A Day in the Life of an Airline/Military Pilot

Capt. Chris Reeves, A320 Captain/LCKA, UH60 Pilot

I have been flying for my airline for nearly seven years and am also the battalion Aviation Mission Survival Officer for a National Guard Air Assault Battalion. This requires a lot of balance between the two schedules.

My typical day starts the night before any given trip. I look at my schedule to note where I'm going and do a quick recon of the weather. This helps me pack appropriately for the overnights. I've been caught one too many times in a snowstorm with flip-flops and board shorts—thank goodness for meal delivery apps!

I usually like to bid for four-day trips. As a mid-level captain in my base, my trips generally start between 6 and 7 a.m. We are required to report 45 minutes before departure; I prefer showing up to the employee parking lot about 75 minutes before departure, which allows time for any delays going through security, a stop by the crew room to check-in, and perhaps a cup of coffee, if the line isn’t too long.

My airline is expanding at a rapid rate, and I don’t recognize many of the flight attendants who congregate in the crew room. They are required to come together for a quick brief for themselves. If timed right, I can catch the crew for my upcoming flight to make small talk before heading to the gate to officially begin our trip.

Once at the gate, I introduce myself to the gate agent working my flight. I ask if there are any issues or pertinent information for the flight, and they let me down the jetbridge to the aircraft. Once onboard, this is typically where the entire crew is introduced the first time. Often the flight attendants are from another base and have flown a leg already. As pilots, we don't typically fly with the same flight attendants for the entire duration of the four-day pairing, or even the day, if we have multiple legs.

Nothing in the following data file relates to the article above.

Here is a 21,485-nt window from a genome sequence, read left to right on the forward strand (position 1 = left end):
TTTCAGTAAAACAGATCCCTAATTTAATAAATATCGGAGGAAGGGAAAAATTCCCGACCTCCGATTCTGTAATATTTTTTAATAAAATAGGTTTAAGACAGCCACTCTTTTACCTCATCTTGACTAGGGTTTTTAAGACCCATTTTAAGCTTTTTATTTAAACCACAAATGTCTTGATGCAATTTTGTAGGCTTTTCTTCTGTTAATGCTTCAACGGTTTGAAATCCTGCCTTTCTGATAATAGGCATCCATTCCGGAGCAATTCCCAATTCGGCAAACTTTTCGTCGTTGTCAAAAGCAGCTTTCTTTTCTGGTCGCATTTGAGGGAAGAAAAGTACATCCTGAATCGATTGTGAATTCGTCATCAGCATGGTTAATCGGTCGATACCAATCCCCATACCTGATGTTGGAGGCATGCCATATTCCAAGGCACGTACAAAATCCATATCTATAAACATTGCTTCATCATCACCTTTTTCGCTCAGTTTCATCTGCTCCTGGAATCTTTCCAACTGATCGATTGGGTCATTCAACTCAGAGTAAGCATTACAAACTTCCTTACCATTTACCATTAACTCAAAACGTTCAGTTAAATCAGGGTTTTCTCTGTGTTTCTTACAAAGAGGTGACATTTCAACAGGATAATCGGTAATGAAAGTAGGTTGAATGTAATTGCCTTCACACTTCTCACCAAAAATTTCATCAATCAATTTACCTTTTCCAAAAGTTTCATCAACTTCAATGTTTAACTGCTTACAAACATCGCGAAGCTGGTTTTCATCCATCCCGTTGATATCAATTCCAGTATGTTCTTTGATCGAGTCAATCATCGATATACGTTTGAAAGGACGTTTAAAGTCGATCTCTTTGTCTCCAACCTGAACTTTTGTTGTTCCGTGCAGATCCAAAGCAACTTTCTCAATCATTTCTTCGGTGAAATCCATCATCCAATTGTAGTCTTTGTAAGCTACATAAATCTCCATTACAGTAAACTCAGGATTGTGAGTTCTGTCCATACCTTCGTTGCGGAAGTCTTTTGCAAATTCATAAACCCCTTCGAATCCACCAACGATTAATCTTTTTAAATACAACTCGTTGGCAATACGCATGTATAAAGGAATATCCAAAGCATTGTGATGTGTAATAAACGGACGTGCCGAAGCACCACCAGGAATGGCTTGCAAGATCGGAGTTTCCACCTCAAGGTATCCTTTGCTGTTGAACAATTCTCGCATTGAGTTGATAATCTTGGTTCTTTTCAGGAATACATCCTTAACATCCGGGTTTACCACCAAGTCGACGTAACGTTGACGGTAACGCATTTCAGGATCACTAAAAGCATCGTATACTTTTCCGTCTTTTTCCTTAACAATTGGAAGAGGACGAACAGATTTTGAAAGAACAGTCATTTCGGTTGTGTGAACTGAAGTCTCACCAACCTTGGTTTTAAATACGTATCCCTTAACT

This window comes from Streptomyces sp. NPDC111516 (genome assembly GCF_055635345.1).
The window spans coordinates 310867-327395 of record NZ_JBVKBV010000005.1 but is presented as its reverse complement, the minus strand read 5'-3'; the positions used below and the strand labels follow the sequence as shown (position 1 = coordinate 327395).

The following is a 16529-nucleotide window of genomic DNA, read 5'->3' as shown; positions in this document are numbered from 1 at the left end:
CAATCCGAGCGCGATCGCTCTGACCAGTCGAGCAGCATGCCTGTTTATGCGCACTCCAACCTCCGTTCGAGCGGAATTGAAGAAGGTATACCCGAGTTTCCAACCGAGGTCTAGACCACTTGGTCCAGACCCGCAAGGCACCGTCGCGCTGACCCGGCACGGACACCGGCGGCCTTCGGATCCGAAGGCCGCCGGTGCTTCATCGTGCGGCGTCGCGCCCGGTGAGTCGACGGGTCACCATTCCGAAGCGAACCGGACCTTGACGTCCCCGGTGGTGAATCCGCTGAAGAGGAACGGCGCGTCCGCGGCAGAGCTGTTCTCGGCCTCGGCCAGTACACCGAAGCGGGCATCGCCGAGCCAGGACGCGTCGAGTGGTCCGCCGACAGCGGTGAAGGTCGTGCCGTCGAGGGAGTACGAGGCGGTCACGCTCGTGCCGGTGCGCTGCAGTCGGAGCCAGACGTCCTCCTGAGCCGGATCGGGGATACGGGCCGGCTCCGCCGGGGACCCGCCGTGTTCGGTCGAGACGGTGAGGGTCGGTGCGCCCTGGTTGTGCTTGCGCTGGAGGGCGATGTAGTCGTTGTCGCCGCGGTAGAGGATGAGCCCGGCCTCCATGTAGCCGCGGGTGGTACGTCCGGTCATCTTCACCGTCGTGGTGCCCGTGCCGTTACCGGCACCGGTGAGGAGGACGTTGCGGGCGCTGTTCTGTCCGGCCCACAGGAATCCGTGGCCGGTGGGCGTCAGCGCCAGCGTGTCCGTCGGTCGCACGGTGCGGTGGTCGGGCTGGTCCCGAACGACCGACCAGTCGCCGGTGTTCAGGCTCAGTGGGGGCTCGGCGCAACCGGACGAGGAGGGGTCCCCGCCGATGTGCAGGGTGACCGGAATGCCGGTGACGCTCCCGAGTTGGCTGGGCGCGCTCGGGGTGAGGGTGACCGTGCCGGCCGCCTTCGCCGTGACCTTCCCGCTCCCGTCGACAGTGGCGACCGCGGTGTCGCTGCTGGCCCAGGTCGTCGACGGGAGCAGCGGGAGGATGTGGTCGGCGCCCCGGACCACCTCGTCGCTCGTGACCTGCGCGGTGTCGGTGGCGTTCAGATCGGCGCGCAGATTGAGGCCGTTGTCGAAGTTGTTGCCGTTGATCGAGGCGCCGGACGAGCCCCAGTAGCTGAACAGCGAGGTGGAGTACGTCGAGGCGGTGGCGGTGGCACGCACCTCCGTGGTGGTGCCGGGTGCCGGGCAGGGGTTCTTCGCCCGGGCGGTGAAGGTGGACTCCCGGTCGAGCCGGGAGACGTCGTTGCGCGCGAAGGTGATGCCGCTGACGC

Also for today’s flight, I’m doing a line check on a captain. We are required to observe captains on a normal line flight once a year in addition to other check rides. Training pairings are set up just a little different than a “normal” pairing. If I am conducting a line check, I’ll observe the captain while they brief the crew. I'm a fly on the wall, for the most part.

A major part of the airline industry is efficiency; the aircraft doesn’t make money while at the gate. It is not until it starts to move that the company makes money. For this reason, and additionally the large capacity of seats we have onboard (182 for an A320), there is a finely tuned orchestra of activity: cleaners, fuelers, caterers, etc.

It is imperative to conduct a thorough preflight, not only of the aircraft but the paperwork and maintenance logbook as well. If a maintenance irregularity arises, it can often be taken care of while the passengers are boarding to prevent unnecessary delays. The captain has the final authority on the safety of the flight. Our all-Airbus fleet is young, and there aren’t many maintenance items to be taken care of. The passengers are boarded, and the final paperwork is in order. Today we close the door and push back on time.